If there’s one downside to the culture of nostalgia in which we now live—and there are many—it’s that our desire to see old faces and familiar locales is negatively impacting modern storytelling. One major critique of the Marvel franchise, for example, is that it lacks stakes—there’s no way the franchise is going to seriously shake things up, not with the dual threat of diminishing returns and an angry, fidelity-commanding fanbase. The ending of Infinity War found half of the main cast literally floating off into ash, a plot point that’s undercut somewhat by Spider-Man: Far From Home slated for next summer.
Still, part of why we go to these movies is to see the faces that made them the phenomena that they are. And, though we just got an origin story for the character, the thirst for more Han Solo remains strong, despite the fact that he died by his son’s hand in The Force Awakens. Filmmaker/Star Wars superfan Kevin Smith first floated the idea on Twitter, where he was reflecting on the recent announcement that Billy Dee Williams would reprise his role as Lando Calrissian in the forthcoming Episode IX:
Now, Smith is, to some degree, kidding, or simply asserting his love for the aforementioned Lando line. But his mere whisper tipped off an avalanche of speculation in his mentions, getting at least Nerdist to look into the feasibility of the whole thing. Though not explained as such in the film, the Starkiller Base where Han died apparently has the capacity to manipulate time and space.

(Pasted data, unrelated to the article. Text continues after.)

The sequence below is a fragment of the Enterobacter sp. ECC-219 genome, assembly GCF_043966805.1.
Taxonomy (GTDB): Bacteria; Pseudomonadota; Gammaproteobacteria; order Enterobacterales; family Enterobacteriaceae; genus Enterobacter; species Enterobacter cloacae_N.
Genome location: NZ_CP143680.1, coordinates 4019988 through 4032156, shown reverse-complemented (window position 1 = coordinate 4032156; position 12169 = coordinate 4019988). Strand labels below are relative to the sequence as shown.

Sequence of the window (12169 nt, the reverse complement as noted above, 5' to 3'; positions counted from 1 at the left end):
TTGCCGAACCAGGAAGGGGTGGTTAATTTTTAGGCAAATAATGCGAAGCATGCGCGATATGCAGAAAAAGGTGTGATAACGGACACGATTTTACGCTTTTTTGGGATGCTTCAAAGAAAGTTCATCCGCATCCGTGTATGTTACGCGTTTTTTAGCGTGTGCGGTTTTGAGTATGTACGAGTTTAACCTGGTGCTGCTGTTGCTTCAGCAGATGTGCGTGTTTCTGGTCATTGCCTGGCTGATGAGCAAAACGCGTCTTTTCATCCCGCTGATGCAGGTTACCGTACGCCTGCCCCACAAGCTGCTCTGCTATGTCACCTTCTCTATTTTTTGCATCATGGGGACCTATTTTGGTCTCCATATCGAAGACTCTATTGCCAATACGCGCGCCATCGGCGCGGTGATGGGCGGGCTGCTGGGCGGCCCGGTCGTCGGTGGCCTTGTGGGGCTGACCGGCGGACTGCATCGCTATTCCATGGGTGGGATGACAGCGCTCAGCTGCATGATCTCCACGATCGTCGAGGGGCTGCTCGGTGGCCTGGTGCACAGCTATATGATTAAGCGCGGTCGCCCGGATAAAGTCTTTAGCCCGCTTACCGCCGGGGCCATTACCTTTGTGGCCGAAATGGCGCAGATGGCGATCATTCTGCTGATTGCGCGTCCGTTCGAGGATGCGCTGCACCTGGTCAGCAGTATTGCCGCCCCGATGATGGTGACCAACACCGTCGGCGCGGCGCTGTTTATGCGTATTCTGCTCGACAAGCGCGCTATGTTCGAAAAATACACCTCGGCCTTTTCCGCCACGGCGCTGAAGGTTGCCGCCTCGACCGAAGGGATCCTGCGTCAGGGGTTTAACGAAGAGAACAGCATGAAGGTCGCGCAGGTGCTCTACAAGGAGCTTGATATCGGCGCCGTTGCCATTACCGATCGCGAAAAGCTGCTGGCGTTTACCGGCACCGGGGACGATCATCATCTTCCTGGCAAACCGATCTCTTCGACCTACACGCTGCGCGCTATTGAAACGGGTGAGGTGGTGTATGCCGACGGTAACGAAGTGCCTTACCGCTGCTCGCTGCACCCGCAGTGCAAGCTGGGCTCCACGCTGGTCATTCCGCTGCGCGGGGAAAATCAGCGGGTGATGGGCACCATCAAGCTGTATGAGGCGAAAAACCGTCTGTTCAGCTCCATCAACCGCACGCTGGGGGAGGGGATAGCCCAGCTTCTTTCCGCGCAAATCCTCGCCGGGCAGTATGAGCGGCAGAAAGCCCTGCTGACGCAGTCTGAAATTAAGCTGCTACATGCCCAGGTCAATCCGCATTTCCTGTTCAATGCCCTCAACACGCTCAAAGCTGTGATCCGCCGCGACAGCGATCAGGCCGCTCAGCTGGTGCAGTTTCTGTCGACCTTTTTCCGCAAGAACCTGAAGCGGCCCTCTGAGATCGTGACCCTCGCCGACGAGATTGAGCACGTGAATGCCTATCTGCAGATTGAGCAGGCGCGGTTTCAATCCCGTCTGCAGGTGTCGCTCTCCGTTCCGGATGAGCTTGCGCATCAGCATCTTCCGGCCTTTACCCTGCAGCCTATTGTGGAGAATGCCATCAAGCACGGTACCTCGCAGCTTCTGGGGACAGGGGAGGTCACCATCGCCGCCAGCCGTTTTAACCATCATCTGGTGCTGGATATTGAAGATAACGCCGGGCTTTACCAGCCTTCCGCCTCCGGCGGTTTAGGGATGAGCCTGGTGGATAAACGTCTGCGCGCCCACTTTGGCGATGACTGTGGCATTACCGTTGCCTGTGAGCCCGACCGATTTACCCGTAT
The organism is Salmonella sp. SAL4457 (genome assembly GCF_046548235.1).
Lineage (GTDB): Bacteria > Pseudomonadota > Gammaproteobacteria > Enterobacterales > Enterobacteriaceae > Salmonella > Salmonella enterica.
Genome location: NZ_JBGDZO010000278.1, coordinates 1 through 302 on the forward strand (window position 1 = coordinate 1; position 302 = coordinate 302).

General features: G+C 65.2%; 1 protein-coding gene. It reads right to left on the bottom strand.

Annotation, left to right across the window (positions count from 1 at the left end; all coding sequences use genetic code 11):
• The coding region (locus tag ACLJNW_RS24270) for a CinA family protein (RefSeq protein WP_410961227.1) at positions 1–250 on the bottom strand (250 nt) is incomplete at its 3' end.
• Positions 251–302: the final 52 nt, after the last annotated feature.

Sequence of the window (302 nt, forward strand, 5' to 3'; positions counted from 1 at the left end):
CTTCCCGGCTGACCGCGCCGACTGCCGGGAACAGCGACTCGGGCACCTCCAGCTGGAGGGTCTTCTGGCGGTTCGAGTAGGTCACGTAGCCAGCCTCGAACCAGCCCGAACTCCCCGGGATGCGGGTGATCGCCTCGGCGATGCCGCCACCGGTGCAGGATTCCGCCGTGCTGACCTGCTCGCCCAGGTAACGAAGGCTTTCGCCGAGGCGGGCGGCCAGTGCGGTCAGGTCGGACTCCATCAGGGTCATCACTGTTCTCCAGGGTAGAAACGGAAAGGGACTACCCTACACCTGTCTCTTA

Here’s an explanation from writer Donna Dickens:
Starkiller Base did not originally drain the sun, it was powered by dark matter. One of the few head scratchers in The Force Awakens was how the Starkiller base actually worked. Was it draining one sun after another and then moving on? How did it shoot a beam across the galaxy in real time? Why did it turn INTO a sun at the end (other than the visual metaphor of the light triumphing over the dark?) Turns out, it was never supposed to be powered by the sun. Situated in one place, messing with science they didn”t understand, the First Order was harvesting dark matter to power their weapon. As the matter congealed to be sucked into the core, the light was supposed to dim. Then, using more science they barely understood, they beamed the concentrated dark matter THROUGH the galaxy instead of across it. Basically they were ripping holes in time/space. Oh! And the target didn’t explode originally. It turned into a tiny sun.
Star Wars has a habit of bringing characters back from the dead. Sometimes that’s good—Boba Fett deserved better—and sometimes it’s, well, kinda weird. Whether or not this works for the story is up to you, but who wouldn’t want to see Williams and Harrison Ford heartily laugh in each other’s presence again?